There Are No Experts in the Web Industry(adrianpelletier.com)

over 7 years ago from Adrian Pelletier, Founder of Build Interactive

  • Duke CavinskiDuke Cavinski, over 7 years ago

    It seems in most academic fields, one can be considered an expert with the caveat that research goes on and that expertise will continue to broaden or adapt. I don't see how the web is any different, despite being a rather capricious medium.

    Perhaps the real target here is the semiotics in how we sell ourselves in a competitive market? I most certainly cringe when I read resumes with these charts where applicants have applied completely subjective skill levels to various tools & languages.

    But I don't see how it's impossible to reach an expert level in product management, content management, design, css, html, javascript, media production, or whatever we've got going on.

    All that said, I don't envision awarding myself a black belt in all-thing-web in this life time.

    6 points
    • Adrian PelletierAdrian Pelletier, over 7 years ago

      Thank you, Steven, all great feedback. I mentioned this in the Hacker News comments and I think it's worth repeating here:

      If we broke it down and asked can you be an expert in just HTML or CSS, the answer would likely be yes. However, if that's all you knew, you'd have a hard time being hired. The message I was trying to convey is to have a web career, you need to be constantly learn new things all the time.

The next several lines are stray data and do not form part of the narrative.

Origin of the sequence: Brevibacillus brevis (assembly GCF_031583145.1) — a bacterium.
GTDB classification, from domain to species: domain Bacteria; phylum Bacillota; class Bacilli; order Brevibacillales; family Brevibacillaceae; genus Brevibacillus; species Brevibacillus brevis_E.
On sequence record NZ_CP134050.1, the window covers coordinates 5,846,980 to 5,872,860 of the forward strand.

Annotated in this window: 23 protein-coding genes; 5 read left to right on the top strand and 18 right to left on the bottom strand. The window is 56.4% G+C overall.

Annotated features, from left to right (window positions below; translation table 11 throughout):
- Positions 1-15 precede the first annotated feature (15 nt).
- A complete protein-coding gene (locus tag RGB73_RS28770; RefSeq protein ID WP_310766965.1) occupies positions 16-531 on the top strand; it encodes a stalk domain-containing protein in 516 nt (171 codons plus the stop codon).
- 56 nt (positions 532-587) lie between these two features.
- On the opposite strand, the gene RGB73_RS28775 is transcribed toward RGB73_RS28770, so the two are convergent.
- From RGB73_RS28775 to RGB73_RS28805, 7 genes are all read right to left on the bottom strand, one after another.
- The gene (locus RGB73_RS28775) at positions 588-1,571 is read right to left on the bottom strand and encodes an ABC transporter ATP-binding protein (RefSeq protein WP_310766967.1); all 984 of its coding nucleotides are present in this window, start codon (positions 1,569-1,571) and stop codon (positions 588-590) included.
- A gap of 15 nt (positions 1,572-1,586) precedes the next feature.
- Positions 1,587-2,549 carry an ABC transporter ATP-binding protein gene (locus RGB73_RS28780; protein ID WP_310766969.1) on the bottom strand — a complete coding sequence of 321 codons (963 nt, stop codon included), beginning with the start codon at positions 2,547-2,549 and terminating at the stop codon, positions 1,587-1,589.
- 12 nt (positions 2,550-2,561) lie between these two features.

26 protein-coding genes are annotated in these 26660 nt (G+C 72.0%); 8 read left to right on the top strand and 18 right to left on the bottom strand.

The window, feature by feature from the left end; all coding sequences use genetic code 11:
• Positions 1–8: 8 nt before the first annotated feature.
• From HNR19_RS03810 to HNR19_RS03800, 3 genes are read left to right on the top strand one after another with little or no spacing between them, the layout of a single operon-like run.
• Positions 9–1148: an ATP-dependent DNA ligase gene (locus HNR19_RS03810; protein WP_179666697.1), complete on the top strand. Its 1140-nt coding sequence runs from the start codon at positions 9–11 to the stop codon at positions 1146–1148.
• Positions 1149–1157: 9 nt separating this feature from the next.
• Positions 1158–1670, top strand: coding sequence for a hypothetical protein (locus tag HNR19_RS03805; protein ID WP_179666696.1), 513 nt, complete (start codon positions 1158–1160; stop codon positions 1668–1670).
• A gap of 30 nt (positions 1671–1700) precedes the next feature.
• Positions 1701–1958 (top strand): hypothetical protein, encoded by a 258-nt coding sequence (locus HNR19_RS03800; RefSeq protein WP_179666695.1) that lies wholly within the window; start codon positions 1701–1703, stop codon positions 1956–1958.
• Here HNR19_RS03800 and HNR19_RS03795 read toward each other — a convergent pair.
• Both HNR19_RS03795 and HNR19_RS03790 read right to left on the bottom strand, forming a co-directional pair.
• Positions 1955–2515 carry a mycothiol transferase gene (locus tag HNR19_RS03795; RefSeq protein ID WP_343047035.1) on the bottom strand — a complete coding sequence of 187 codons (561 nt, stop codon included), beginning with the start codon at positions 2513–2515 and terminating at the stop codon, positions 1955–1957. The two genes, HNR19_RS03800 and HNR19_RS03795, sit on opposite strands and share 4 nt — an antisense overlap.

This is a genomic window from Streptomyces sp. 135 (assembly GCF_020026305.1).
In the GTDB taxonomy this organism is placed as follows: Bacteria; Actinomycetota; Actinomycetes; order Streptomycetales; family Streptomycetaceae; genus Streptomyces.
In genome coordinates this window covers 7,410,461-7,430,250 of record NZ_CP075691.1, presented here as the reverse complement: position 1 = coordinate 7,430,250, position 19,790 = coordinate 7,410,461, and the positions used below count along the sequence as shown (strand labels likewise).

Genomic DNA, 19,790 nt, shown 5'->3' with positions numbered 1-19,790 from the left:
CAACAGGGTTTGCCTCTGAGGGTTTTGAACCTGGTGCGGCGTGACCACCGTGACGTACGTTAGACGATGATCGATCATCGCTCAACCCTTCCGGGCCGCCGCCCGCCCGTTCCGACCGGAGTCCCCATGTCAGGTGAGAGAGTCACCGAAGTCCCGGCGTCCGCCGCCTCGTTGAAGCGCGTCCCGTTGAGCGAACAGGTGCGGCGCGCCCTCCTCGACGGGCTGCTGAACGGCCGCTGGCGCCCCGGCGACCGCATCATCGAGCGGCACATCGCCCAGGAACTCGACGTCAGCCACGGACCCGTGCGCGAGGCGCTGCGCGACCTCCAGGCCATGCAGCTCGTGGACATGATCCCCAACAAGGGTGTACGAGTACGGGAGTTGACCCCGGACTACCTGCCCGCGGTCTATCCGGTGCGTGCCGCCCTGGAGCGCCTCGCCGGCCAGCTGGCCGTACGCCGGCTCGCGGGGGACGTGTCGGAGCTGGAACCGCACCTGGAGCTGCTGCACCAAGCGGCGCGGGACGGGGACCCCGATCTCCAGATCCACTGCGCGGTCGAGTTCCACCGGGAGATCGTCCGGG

I also love what you said about cringing at some of the resumes being passed around. I completely agree and that over-confidence that some web entrepreneurs try to sell can become dangerous if they truly believe they have nothing left to learn.

      2 points
      • Duke CavinskiDuke Cavinski, over 7 years ago (edited over 7 years ago )

        Thanks for expanding on your point.

        I must add then, that I think the vast majority of those in this industry of ours do fully embrace the impermanence of the technology and have a great love of learning. Of all the problems we're facing as an industry, I kinda doubt this one ranks particularly high (if you really wanna see feet stuck in the ground, take a walk around a literature department.)

        And besides, as you said, if you've got some Dunning-Kruger going on, you'll get weeded out sooner or later.

        0 points
        • Adrian PelletierAdrian Pelletier, over 7 years ago

          Thanks, Steven. Again, I have no disagreements with you here. Simply put, my article was a reminder aimed at web designers/developers who are either just beginning or have become too relaxed with not keeping up on the latest web news. In this field, you have to consider yourself a student whose learning is never finished.

          I do understand, though, that my article does not apply to everyone and there are undoubtedly a lot of creators on the web who already understand the importance of continued learning.

          0 points
    • Ben MJTBen MJT, over 7 years ago

      ...charts where applicants have applied completely subjective skill levels to various tools & languages.

      1000 x yes. The sooner this trend dies out the better, very common on personal sites too. Just filling space.

      0 points